Relative to the average, the coldest day was September 20. The low temperature that day was 57°F, compared to the average of 73°F, a difference of 16°F. In relative terms the coldest month was August, with an average low temperature of 78°F, compared to an typical value of 81°F.
The longest cold spell was from October 25 to November 11, constituting 18 consecutive days with cooler than average low temperatures. The month of December had the largest fraction of cooler than average days with 68% days with lower than average low temperatures.
The clearest month of 1989 was June, with 57% of days being more clear than cloudy. The longest spell of clear weather was from May 24 to May 29, constituting 6 consecutive days that were clearer than they were cloudy.
The cloudiest month of 1989 was February, with 21% of days being more cloudy than clear. The longest spell of cloudy weather was from February 7 to February 11, constituting 5 consecutive days that were cloudier than they were clear.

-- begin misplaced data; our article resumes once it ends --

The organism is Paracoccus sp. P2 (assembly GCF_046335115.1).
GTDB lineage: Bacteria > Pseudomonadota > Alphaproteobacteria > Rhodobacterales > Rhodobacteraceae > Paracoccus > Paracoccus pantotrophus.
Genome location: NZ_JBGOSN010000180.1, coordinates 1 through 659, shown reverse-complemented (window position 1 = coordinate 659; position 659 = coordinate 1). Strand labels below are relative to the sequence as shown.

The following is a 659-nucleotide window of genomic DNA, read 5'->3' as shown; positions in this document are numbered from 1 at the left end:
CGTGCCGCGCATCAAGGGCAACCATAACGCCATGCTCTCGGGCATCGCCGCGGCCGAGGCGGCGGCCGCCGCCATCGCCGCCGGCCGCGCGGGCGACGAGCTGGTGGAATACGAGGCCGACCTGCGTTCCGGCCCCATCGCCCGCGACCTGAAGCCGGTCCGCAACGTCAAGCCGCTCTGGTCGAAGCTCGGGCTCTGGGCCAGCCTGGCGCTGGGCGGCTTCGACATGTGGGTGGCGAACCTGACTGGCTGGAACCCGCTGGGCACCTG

This station provides hourly reports of significant weather events at and around the station, but does not report the quantity of precipitation at the station itself. This is common for weather stations located outside of the United States, and for a small subset of stations in the United States that are located at lesser used and smaller airports.
This station reports when significant weather events (including precipitation) are visually observed at or near the station. Such events do not always correspond to measured quantities of liquid equivalent precipitation, such as when the event is near by not at the station, or in the case of solid precipitation that does not melt in the collection basin.
The day in 1989 with the most precipitation observations was January 4. There were 3 hourly weather reports that day (out of a maximum of 24) in which some form of precipitation was observated at or near the station. The month with the most precipitation observations was January, with 5 hourly present weather reports involving some form of precipitation.